I am, Sir, Very sincerely yours,
Wm. S. Sims
Lieut. Comdr, U. S. A.

Another favorite was a letter addressed to President Roosevelt from his Groton School headmaster, Endicott Peabody. Reverend Peabody wrote to Roosevelt to discuss “the teaching of Foot-ball at the Universities.” Peabody believed coaches at Harvard University, Yale University, and Princeton University were teaching their players to play dishonestly. He wanted President Roosevelt to meet with these coaches and talk to them about fair practice. Peabody recognized how busy Roosevelt was likely to be, but insisted that he was the only one capable of persuading the coaches to “undertake to teach men to play Foot-ball honestly.” This letter is a perfect example of the important role President Roosevelt played in people’s lives. Reverend Peabody knew he could come to President Roosevelt with his problems and they would be heard.

Detail, Letter from Endicott Peabody to Theodore Roosevelt, September 16, 1905.

Detail, Letter from Endicott Peabody to Theodore Roosevelt, September 16, 1905. From the Library of Congress Manuscripts division

Not all of the letters received by President Roosevelt were as pleasant, however. In September of 1905, President Roosevelt received a piece of hate mail. The letter, written in block print by a man named Eugene Elter, says President Roosevelt is “the biggest hot air blower in this nation,” and accuses President Roosevelt of being a thief. The letter is short and basically non-threatening, but it was investigated by the Secret Service. Their report was among the letters I had to catalog and I loved having the opportunity to see how threats made toward the President were handled in the early twentieth century. The Secret Service agents investigating the letter found that it was a case of blackmail. Eugene Elter had received similar threatening letters, which his mother shared with the Secret Service, and the matter was dismissed.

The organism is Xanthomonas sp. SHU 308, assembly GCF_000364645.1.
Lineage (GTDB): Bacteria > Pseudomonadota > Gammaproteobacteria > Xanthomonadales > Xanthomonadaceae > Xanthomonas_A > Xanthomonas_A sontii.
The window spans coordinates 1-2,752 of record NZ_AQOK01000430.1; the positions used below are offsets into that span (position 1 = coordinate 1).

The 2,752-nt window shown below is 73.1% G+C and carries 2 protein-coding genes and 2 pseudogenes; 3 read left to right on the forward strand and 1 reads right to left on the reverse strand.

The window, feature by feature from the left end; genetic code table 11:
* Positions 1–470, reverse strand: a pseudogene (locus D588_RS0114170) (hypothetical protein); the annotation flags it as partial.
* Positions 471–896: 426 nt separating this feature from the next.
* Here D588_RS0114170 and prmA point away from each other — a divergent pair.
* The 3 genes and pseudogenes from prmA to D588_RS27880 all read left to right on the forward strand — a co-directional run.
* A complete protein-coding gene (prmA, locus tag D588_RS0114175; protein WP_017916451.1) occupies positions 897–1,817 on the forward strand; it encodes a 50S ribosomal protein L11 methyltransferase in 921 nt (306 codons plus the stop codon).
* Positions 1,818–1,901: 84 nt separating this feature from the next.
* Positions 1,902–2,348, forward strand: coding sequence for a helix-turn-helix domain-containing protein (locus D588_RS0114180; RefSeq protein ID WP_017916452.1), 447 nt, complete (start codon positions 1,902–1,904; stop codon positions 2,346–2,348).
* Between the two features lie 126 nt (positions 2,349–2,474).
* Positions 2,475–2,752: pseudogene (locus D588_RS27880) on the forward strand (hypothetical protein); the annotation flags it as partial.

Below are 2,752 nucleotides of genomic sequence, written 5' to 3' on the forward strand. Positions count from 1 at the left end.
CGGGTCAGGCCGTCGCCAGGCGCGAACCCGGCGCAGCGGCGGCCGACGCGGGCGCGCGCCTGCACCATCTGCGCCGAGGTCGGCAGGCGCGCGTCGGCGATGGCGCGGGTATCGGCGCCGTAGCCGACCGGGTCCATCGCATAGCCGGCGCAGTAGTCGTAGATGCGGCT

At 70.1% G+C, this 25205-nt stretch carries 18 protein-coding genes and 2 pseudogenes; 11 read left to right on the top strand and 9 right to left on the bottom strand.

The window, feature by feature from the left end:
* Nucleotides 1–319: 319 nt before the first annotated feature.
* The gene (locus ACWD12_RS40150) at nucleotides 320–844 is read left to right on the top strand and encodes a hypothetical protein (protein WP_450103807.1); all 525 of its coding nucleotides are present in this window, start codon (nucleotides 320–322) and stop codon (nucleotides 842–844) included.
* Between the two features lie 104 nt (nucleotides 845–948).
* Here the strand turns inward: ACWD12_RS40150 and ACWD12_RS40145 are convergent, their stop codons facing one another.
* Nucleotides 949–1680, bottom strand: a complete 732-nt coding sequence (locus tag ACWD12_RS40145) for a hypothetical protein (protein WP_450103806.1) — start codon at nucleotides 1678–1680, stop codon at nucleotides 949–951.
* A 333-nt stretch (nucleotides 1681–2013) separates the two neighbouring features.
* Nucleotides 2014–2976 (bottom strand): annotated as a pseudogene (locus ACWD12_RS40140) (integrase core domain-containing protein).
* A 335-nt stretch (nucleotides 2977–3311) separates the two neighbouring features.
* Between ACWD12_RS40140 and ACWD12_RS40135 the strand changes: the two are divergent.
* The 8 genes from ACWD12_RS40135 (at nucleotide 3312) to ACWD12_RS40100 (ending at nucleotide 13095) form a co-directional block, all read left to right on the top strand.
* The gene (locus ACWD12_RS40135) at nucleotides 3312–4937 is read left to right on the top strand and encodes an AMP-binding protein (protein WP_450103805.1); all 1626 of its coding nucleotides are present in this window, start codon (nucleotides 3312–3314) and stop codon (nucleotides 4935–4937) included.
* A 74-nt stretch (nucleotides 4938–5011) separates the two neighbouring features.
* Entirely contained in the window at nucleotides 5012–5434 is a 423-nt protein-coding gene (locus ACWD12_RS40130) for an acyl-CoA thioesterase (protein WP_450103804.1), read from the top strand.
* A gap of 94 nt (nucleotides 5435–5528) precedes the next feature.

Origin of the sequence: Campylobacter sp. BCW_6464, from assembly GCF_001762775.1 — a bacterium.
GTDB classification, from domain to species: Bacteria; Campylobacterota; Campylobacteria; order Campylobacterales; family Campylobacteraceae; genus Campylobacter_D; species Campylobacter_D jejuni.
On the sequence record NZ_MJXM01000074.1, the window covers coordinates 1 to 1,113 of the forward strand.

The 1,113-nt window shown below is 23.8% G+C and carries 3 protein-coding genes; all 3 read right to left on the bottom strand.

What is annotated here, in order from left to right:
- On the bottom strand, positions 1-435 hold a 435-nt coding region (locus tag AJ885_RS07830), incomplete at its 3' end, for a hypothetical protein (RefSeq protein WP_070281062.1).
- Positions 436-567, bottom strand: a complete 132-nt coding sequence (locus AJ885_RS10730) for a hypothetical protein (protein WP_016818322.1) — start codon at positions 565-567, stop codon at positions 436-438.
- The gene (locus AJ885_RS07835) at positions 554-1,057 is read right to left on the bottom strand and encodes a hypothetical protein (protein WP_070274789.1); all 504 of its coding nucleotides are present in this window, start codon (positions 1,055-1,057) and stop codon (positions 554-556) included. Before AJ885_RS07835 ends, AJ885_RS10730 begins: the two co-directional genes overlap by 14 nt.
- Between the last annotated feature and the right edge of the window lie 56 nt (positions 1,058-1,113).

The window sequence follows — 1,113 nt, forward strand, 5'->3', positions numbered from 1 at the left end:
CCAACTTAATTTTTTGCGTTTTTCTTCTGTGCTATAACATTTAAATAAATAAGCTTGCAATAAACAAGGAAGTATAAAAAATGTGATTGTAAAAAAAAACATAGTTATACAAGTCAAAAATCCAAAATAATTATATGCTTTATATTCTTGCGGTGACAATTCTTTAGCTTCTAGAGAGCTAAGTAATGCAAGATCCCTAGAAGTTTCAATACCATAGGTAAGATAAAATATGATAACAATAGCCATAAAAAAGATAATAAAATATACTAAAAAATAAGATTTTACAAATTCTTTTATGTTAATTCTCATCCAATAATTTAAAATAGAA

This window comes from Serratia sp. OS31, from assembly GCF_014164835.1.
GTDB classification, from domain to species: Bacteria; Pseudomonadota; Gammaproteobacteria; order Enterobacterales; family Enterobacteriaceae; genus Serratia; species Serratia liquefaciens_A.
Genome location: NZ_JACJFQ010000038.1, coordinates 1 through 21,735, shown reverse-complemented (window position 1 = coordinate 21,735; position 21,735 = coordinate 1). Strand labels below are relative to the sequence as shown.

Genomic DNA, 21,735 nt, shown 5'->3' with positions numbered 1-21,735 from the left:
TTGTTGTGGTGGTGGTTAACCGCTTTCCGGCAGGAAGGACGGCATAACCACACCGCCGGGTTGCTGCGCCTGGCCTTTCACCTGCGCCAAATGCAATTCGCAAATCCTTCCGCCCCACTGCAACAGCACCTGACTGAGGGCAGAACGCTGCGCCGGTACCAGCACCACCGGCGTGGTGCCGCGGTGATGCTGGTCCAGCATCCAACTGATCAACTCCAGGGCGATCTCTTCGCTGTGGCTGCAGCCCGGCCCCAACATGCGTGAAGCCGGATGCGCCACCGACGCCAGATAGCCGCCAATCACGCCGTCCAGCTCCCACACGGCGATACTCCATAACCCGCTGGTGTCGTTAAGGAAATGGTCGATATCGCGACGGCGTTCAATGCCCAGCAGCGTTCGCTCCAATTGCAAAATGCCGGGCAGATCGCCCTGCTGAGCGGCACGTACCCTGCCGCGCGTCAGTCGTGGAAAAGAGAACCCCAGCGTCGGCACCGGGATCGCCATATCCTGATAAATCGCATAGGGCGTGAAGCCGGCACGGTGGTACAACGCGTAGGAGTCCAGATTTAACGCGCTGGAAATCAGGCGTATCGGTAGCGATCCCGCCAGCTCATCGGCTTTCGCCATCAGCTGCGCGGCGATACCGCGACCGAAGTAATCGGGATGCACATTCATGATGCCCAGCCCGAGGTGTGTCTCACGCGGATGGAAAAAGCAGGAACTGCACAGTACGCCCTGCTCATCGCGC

Overall, this internship has been a great experience. I’ve had the chance to learn about historical events from the people who were experiencing them, which is a rare opportunity. More than that, though, I was able to learn about Theodore Roosevelt as a man, rather than as president. I learned that his friends trusted him, confided in him, and respected him. They truly valued his opinion, even though not everyone was a fan. After spending time reading the hundreds of letters he received in a month, it is clear to me why President Roosevelt was such an influential political figure. I have truly enjoyed getting to know a different side of President Roosevelt and hope that future users find the experience as rewarding as I have.

Ali is completing her MLS in Archives Management at Simmons College Graduate School of Library and Information Science. She is currently an intern at the Franklin D. Roosevelt Presidential Library.

Posted by Alissa Caron on Aug 02, 2011 in History  |  Permalink  |  Comments (0)  |  Share this post